We cross the courtyard and our first stop is so that the guide can proudly point at the display that shows the number of days since the last notifiable accident on the site. It’s a four-figure number, which is good. Then we pass the laboratory and the rows of huge fermenting tanks before entering the brewery itself. Visiting a big place like this really makes you aware that big breweries necessarily must devote more space to warehousing than to production. It was a clever brewer who first hit on the idea of siting fermentation vessels outside, rather than having to build vast halls to contain them all.
The brewery itself is cramped and stairs lead up to the control room. There’s a bank of computer screens running fairly old-looking software, a huge mash filter and the top of a copper. Here we are told a bit about the brewing process of Tennent’s lager. It is brewed high gravity from a mash of malt, wheat and maize to reach around 7.5%.
|Tanks and kegs|
|Fuzzy picture of the control room, from which surprisingly primitive-looking|
software controls unimaginable amounts of beer
|The oldest remaining part of the brewery, this building contains the lab|
Real actual hops are used in pellet form, with iso-hop extract to top up at filtration stage. The lager is a little more bitter than its rivals in the standard lager sector with around 20 IBU.
Then it ferments quite warm, between 13º and 15º before getting an incredible two days’ cold conditioning. It’s filtered and liquored back to retail strength. At this stage it has around 2g/L CO2 which is topped up to ~5.4g/L.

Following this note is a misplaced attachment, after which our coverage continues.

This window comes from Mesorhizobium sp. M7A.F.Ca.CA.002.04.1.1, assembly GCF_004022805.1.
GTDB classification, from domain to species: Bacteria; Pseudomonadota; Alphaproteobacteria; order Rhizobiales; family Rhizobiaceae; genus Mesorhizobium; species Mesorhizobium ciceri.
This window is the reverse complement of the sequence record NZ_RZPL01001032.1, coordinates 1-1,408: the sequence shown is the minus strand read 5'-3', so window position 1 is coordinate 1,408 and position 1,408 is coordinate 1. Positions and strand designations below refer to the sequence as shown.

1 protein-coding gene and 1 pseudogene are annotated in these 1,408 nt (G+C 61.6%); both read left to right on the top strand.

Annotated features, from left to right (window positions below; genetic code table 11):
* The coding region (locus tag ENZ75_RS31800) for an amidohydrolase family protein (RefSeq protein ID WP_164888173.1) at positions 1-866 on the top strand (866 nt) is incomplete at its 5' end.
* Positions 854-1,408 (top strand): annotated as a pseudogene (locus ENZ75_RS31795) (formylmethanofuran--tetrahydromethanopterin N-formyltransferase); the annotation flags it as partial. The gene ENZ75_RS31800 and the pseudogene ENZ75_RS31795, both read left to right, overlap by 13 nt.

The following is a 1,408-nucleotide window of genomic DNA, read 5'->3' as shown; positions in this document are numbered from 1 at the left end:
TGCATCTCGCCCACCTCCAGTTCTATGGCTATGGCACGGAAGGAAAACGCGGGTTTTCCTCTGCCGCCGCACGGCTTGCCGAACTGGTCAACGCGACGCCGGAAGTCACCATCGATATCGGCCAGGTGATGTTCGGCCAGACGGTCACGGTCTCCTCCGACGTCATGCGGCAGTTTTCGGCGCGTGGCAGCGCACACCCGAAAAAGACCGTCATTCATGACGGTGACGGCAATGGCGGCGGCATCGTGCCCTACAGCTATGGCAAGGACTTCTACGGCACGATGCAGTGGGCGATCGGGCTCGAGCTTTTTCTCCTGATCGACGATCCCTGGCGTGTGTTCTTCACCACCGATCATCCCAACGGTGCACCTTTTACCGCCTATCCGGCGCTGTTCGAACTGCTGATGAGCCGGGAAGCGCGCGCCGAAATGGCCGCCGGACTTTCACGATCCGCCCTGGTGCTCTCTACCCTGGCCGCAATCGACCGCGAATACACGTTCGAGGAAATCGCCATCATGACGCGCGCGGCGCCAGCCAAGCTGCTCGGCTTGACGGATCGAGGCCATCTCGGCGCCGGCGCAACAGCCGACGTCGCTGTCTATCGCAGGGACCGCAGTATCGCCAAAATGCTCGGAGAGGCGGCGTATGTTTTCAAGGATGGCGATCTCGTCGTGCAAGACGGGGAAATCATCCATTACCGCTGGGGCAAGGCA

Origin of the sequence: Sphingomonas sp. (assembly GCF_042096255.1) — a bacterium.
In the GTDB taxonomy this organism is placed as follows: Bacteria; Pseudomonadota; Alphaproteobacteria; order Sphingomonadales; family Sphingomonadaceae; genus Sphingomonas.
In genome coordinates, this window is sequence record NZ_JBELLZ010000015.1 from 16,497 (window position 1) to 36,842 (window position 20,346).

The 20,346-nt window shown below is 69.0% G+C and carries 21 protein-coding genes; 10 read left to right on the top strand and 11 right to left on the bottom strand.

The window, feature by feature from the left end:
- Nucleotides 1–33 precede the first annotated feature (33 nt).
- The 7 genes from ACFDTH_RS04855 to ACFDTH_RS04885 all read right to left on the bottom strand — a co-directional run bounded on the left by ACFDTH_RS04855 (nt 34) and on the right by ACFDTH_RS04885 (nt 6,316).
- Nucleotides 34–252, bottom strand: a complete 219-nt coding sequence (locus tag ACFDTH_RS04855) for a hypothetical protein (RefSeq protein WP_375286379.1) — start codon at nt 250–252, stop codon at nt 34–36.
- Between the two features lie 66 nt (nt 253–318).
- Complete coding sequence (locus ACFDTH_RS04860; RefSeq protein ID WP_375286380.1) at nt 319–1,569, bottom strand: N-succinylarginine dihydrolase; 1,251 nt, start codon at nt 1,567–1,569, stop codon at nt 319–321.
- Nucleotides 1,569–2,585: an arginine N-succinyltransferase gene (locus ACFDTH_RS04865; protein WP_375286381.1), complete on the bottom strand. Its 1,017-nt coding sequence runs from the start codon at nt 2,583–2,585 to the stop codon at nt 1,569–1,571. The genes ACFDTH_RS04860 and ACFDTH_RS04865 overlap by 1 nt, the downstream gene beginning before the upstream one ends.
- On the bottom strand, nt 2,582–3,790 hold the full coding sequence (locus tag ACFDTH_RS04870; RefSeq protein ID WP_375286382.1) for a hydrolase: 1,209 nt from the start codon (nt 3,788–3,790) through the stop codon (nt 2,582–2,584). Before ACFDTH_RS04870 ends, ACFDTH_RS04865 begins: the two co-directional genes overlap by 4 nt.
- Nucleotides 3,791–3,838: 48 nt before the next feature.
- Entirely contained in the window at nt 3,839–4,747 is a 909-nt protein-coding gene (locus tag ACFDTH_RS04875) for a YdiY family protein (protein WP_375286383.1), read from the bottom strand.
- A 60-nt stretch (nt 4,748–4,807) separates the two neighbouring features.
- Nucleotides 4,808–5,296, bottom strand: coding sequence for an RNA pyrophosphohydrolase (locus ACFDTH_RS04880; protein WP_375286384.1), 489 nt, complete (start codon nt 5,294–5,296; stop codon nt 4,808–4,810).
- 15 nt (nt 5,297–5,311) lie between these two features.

Despite the renown of the brewery for lager and the decades of neglect that Tennent’s ale and stout brands have suffered, there is still some ale brewed here. As well as Tennent’s Special, Ember, Copper 70/– and the like, there’s a lot of keg Bass that goes to Ireland, and they have recently started brewing for Innis & Gunn. This contract brewing — they also do a lot on the lager side — is presumably one of the reasons for the new bottling line.
I also found out that there is an unpasteurised version of Tennent’s Lager. If you are a super-ticker, you can taste this version only if you go to the T in the Park festival. It’s sold there for the simple reason that it’s delivered and used so quickly that there is nothing to be gained by pasteurising it.
Back at the brewery, we get shown round the Tennent’s Training Academy. This is a new venture, brought into life last year, to provide training facilities for the licensed and catering trades.
Then, after a quick look round the lab, the work of which nobody really understands, we finish off with a complimentary pint at the Molendinar Bar. This is a bar on-site which is used for hospitality and not open to the public. It’s fitted out in the kind of cod-Victoriana that new pubs used to get as a matter of course in the 1980s. Displays of old bottles and adverts make it a combination of pub and museum.
I keep hearing mumblings that Tennent’s are about to diversify with new products. The mumblings are never detailed enough to make any actual predictions.
But Tennent’s aren’t stupid. They know that their standard lager is a sector of the beer market in deep decline, and they know that the growth is in different kinds of beer. They also know that with 60% of the Scottish draught beer market, they have plenty of time to think about it.
With both Tennent’s and McEwan’s now owned by companies for whom they – for the first time in several generations – are an important part of the business, I’d like to think that these formerly ubiquitous behemoths of Scottish brewing will find their way back to making really distinctive beers.